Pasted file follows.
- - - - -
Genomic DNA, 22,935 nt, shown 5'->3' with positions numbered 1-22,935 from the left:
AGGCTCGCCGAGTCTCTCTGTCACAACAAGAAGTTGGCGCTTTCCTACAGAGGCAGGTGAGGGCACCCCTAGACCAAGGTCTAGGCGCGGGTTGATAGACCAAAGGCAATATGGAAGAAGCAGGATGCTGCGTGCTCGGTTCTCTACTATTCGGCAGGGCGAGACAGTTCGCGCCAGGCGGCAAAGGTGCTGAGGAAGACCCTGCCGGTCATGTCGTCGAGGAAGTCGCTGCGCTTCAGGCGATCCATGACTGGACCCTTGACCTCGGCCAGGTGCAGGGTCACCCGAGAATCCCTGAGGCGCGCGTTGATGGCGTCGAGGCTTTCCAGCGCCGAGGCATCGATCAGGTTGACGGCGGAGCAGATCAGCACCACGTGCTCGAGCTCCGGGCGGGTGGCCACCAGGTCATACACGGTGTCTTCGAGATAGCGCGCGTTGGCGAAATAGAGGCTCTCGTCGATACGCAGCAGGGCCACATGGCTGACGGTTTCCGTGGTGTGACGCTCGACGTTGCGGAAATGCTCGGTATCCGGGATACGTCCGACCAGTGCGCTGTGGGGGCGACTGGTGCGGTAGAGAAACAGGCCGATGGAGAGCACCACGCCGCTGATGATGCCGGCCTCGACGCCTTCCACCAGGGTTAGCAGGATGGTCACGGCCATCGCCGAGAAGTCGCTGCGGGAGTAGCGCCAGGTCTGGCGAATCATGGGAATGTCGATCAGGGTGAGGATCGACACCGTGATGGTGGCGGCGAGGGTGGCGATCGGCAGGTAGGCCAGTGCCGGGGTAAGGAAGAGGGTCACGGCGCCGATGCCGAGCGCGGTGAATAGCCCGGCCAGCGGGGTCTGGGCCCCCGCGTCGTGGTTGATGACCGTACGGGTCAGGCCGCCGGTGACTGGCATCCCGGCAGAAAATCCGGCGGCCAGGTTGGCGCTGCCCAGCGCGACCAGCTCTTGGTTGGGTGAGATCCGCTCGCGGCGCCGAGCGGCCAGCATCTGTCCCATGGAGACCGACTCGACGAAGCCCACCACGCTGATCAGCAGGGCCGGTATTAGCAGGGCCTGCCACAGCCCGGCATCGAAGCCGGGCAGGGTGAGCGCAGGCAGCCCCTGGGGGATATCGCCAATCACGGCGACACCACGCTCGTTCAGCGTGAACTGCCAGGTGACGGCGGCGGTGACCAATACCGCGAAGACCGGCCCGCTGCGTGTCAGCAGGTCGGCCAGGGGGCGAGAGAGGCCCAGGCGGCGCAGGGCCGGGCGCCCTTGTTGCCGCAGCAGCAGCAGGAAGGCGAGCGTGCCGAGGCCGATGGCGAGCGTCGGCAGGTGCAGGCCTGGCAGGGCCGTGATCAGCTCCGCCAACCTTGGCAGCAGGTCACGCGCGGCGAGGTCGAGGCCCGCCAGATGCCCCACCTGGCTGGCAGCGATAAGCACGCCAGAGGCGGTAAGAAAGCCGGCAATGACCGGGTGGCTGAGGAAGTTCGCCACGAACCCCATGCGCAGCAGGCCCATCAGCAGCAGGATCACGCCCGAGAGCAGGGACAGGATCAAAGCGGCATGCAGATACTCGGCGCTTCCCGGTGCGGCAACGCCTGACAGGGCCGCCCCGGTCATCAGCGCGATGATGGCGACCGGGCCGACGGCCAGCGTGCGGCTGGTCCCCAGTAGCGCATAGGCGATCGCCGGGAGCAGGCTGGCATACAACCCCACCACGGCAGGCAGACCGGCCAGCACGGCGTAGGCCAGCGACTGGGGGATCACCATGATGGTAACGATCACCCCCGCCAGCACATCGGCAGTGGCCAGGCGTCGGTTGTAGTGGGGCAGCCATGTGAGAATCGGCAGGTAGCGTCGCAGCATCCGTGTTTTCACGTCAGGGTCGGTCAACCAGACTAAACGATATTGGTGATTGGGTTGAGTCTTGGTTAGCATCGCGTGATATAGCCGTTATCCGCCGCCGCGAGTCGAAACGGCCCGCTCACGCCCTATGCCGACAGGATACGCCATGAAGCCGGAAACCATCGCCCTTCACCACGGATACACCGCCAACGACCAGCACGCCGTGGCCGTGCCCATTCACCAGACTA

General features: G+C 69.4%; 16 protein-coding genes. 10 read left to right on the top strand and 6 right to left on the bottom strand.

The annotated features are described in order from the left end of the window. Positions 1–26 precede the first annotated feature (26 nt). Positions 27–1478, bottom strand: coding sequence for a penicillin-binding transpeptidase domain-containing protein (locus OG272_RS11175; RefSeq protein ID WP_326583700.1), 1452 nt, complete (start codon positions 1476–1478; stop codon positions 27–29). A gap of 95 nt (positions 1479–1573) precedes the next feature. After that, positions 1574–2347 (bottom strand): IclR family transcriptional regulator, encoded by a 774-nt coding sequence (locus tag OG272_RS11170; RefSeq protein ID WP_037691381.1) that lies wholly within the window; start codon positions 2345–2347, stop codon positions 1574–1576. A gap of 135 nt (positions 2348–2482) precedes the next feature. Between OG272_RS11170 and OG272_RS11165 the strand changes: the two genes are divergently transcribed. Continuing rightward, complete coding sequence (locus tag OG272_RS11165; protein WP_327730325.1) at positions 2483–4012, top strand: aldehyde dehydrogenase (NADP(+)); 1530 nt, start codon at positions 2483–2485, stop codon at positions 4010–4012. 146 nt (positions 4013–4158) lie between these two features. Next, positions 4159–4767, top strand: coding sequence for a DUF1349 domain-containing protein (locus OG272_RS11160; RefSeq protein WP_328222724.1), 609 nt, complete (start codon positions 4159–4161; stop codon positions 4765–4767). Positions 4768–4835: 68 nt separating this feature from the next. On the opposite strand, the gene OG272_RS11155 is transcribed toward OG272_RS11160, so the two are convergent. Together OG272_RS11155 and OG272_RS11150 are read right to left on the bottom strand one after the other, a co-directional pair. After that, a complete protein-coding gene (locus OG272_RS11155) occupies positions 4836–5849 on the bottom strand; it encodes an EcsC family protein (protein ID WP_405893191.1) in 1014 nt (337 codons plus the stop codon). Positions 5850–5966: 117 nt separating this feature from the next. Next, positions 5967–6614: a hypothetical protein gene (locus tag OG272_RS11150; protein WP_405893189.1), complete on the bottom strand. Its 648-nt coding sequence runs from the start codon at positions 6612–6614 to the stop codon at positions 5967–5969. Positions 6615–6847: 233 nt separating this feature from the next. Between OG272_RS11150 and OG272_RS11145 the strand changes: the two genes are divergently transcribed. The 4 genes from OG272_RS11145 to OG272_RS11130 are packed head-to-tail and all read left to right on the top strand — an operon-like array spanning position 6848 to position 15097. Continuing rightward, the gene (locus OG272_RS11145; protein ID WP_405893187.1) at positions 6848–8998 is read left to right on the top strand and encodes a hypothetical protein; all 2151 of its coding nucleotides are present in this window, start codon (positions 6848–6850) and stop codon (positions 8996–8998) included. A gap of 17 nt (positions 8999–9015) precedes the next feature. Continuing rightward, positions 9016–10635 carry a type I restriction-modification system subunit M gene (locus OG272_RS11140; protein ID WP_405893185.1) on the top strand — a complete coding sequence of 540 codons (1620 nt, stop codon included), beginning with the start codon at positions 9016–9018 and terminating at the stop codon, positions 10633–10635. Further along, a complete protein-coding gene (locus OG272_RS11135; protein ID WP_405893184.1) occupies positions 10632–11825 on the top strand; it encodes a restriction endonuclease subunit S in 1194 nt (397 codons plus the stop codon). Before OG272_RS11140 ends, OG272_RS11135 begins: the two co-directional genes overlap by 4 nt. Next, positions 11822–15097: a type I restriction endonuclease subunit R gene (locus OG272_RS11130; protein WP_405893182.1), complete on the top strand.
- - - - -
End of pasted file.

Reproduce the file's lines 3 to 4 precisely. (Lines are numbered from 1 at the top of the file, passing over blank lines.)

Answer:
General features: G+C 69.4%; 16 protein-coding genes. 10 read left to right on the top strand and 6 right to left on the bottom strand.

The annotated features are described in order from the left end of the window. Positions 1–26 precede the first annotated feature (26 nt). Positions 27–1478, bottom strand: coding sequence for a penicillin-binding transpeptidase domain-containing protein (locus OG272_RS11175; RefSeq protein ID WP_326583700.1), 1452 nt, complete (start codon positions 1476–1478; stop codon positions 27–29). A gap of 95 nt (positions 1479–1573) precedes the next feature. After that, positions 1574–2347 (bottom strand): IclR family transcriptional regulator, encoded by a 774-nt coding sequence (locus tag OG272_RS11170; RefSeq protein ID WP_037691381.1) that lies wholly within the window; start codon positions 2345–2347, stop codon positions 1574–1576. A gap of 135 nt (positions 2348–2482) precedes the next feature. Between OG272_RS11170 and OG272_RS11165 the strand changes: the two genes are divergently transcribed. Continuing rightward, complete coding sequence (locus tag OG272_RS11165; protein WP_327730325.1) at positions 2483–4012, top strand: aldehyde dehydrogenase (NADP(+)); 1530 nt, start codon at positions 2483–2485, stop codon at positions 4010–4012. 146 nt (positions 4013–4158) lie between these two features. Next, positions 4159–4767, top strand: coding sequence for a DUF1349 domain-containing protein (locus OG272_RS11160; RefSeq protein WP_328222724.1), 609 nt, complete (start codon positions 4159–4161; stop codon positions 4765–4767). Positions 4768–4835: 68 nt separating this feature from the next. On the opposite strand, the gene OG272_RS11155 is transcribed toward OG272_RS11160, so the two are convergent. Together OG272_RS11155 and OG272_RS11150 are read right to left on the bottom strand one after the other, a co-directional pair. After that, a complete protein-coding gene (locus OG272_RS11155) occupies positions 4836–5849 on the bottom strand; it encodes an EcsC family protein (protein ID WP_405893191.1) in 1014 nt (337 codons plus the stop codon). Positions 5850–5966: 117 nt separating this feature from the next. Next, positions 5967–6614: a hypothetical protein gene (locus tag OG272_RS11150; protein WP_405893189.1), complete on the bottom strand. Its 648-nt coding sequence runs from the start codon at positions 6612–6614 to the stop codon at positions 5967–5969. Positions 6615–6847: 233 nt separating this feature from the next. Between OG272_RS11150 and OG272_RS11145 the strand changes: the two genes are divergently transcribed. The 4 genes from OG272_RS11145 to OG272_RS11130 are packed head-to-tail and all read left to right on the top strand — an operon-like array spanning position 6848 to position 15097. Continuing rightward, the gene (locus OG272_RS11145; protein ID WP_405893187.1) at positions 6848–8998 is read left to right on the top strand and encodes a hypothetical protein; all 2151 of its coding nucleotides are present in this window, start codon (positions 6848–6850) and stop codon (positions 8996–8998) included. A gap of 17 nt (positions 8999–9015) precedes the next feature. Continuing rightward, positions 9016–10635 carry a type I restriction-modification system subunit M gene (locus OG272_RS11140; protein ID WP_405893185.1) on the top strand — a complete coding sequence of 540 codons (1620 nt, stop codon included), beginning with the start codon at positions 9016–9018 and terminating at the stop codon, positions 10633–10635. Further along, a complete protein-coding gene (locus OG272_RS11135; protein ID WP_405893184.1) occupies positions 10632–11825 on the top strand; it encodes a restriction endonuclease subunit S in 1194 nt (397 codons plus the stop codon). Before OG272_RS11140 ends, OG272_RS11135 begins: the two co-directional genes overlap by 4 nt. Next, positions 11822–15097: a type I restriction endonuclease subunit R gene (locus OG272_RS11130; protein WP_405893182.1), complete on the top strand.